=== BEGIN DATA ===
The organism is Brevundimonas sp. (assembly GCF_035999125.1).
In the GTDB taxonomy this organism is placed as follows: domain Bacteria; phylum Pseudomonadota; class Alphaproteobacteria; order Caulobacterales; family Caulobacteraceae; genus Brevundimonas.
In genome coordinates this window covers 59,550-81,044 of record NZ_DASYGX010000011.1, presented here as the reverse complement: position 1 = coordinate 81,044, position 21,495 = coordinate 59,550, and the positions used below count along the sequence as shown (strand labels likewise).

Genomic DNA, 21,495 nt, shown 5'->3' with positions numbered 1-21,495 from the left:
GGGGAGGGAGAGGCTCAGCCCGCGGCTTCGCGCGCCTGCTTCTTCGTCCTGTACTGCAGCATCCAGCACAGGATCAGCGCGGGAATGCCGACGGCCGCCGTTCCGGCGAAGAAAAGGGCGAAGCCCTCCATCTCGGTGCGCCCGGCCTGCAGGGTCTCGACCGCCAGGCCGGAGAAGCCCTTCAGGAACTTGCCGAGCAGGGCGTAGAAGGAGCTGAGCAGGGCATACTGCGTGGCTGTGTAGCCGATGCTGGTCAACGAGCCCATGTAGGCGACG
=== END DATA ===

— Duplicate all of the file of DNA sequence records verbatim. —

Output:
The organism is Brevundimonas sp. (assembly GCF_035999125.1).
In the GTDB taxonomy this organism is placed as follows: domain Bacteria; phylum Pseudomonadota; class Alphaproteobacteria; order Caulobacterales; family Caulobacteraceae; genus Brevundimonas.
In genome coordinates this window covers 59,550-81,044 of record NZ_DASYGX010000011.1, presented here as the reverse complement: position 1 = coordinate 81,044, position 21,495 = coordinate 59,550, and the positions used below count along the sequence as shown (strand labels likewise).

Genomic DNA, 21,495 nt, shown 5'->3' with positions numbered 1-21,495 from the left:
GGGGAGGGAGAGGCTCAGCCCGCGGCTTCGCGCGCCTGCTTCTTCGTCCTGTACTGCAGCATCCAGCACAGGATCAGCGCGGGAATGCCGACGGCCGCCGTTCCGGCGAAGAAAAGGGCGAAGCCCTCCATCTCGGTGCGCCCGGCCTGCAGGGTCTCGACCGCCAGGCCGGAGAAGCCCTTCAGGAACTTGCCGAGCAGGGCGTAGAAGGAGCTGAGCAGGGCATACTGCGTGGCTGTGTAGCCGATGCTGGTCAACGAGCCCATGTAGGCGACG